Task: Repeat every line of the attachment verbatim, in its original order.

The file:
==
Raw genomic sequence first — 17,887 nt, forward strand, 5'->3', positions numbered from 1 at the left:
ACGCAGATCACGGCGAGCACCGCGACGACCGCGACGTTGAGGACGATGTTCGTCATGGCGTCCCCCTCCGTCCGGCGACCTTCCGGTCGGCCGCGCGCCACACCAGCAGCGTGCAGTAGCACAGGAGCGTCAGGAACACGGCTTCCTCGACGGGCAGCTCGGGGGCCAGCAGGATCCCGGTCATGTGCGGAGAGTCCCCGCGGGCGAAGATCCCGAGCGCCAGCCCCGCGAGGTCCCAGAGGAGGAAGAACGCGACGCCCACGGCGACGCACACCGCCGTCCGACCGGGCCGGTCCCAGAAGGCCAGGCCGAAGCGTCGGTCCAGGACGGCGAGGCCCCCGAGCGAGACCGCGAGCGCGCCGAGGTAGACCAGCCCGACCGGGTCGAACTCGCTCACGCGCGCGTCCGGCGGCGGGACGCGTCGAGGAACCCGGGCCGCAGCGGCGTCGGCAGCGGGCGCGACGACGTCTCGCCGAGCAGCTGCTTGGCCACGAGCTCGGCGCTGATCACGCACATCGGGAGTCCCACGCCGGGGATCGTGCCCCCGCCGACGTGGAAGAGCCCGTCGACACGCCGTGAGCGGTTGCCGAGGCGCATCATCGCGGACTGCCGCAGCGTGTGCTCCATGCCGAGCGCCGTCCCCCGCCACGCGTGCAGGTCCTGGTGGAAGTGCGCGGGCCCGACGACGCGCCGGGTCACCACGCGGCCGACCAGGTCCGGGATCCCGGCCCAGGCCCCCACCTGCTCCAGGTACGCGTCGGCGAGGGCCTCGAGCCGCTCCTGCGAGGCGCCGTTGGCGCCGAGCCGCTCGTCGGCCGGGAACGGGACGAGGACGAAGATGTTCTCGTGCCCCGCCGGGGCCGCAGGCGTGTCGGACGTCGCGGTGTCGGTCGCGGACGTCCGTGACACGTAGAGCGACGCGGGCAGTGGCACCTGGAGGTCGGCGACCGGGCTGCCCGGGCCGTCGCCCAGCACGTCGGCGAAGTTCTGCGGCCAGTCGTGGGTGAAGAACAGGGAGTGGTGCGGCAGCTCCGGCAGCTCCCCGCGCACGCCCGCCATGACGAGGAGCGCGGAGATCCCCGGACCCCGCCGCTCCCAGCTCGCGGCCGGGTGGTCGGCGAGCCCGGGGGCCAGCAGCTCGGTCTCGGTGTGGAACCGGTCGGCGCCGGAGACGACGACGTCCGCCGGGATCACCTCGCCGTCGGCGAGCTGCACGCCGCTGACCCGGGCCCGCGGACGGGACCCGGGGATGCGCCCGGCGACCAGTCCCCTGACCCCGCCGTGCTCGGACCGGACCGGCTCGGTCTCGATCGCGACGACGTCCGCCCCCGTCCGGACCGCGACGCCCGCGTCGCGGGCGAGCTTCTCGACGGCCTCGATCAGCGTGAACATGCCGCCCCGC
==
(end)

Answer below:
Raw genomic sequence first — 17,887 nt, forward strand, 5'->3', positions numbered from 1 at the left:
ACGCAGATCACGGCGAGCACCGCGACGACCGCGACGTTGAGGACGATGTTCGTCATGGCGTCCCCCTCCGTCCGGCGACCTTCCGGTCGGCCGCGCGCCACACCAGCAGCGTGCAGTAGCACAGGAGCGTCAGGAACACGGCTTCCTCGACGGGCAGCTCGGGGGCCAGCAGGATCCCGGTCATGTGCGGAGAGTCCCCGCGGGCGAAGATCCCGAGCGCCAGCCCCGCGAGGTCCCAGAGGAGGAAGAACGCGACGCCCACGGCGACGCACACCGCCGTCCGACCGGGCCGGTCCCAGAAGGCCAGGCCGAAGCGTCGGTCCAGGACGGCGAGGCCCCCGAGCGAGACCGCGAGCGCGCCGAGGTAGACCAGCCCGACCGGGTCGAACTCGCTCACGCGCGCGTCCGGCGGCGGGACGCGTCGAGGAACCCGGGCCGCAGCGGCGTCGGCAGCGGGCGCGACGACGTCTCGCCGAGCAGCTGCTTGGCCACGAGCTCGGCGCTGATCACGCACATCGGGAGTCCCACGCCGGGGATCGTGCCCCCGCCGACGTGGAAGAGCCCGTCGACACGCCGTGAGCGGTTGCCGAGGCGCATCATCGCGGACTGCCGCAGCGTGTGCTCCATGCCGAGCGCCGTCCCCCGCCACGCGTGCAGGTCCTGGTGGAAGTGCGCGGGCCCGACGACGCGCCGGGTCACCACGCGGCCGACCAGGTCCGGGATCCCGGCCCAGGCCCCCACCTGCTCCAGGTACGCGTCGGCGAGGGCCTCGAGCCGCTCCTGCGAGGCGCCGTTGGCGCCGAGCCGCTCGTCGGCCGGGAACGGGACGAGGACGAAGATGTTCTCGTGCCCCGCCGGGGCCGCAGGCGTGTCGGACGTCGCGGTGTCGGTCGCGGACGTCCGTGACACGTAGAGCGACGCGGGCAGTGGCACCTGGAGGTCGGCGACCGGGCTGCCCGGGCCGTCGCCCAGCACGTCGGCGAAGTTCTGCGGCCAGTCGTGGGTGAAGAACAGGGAGTGGTGCGGCAGCTCCGGCAGCTCCCCGCGCACGCCCGCCATGACGAGGAGCGCGGAGATCCCCGGACCCCGCCGCTCCCAGCTCGCGGCCGGGTGGTCGGCGAGCCCGGGGGCCAGCAGCTCGGTCTCGGTGTGGAACCGGTCGGCGCCGGAGACGACGACGTCCGCCGGGATCACCTCGCCGTCGGCGAGCTGCACGCCGCTGACCCGGGCCCGCGGACGGGACCCGGGGATGCGCCCGGCGACCAGTCCCCTGACCCCGCCGTGCTCGGACCGGACCGGCTCGGTCTCGATCGCGACGACGTCCGCCCCCGTCCGGACCGCGACGCCCGCGTCGCGGGCGAGCTTCTCGACGGCCTCGATCAGCGTGAACATGCCGCCCCGC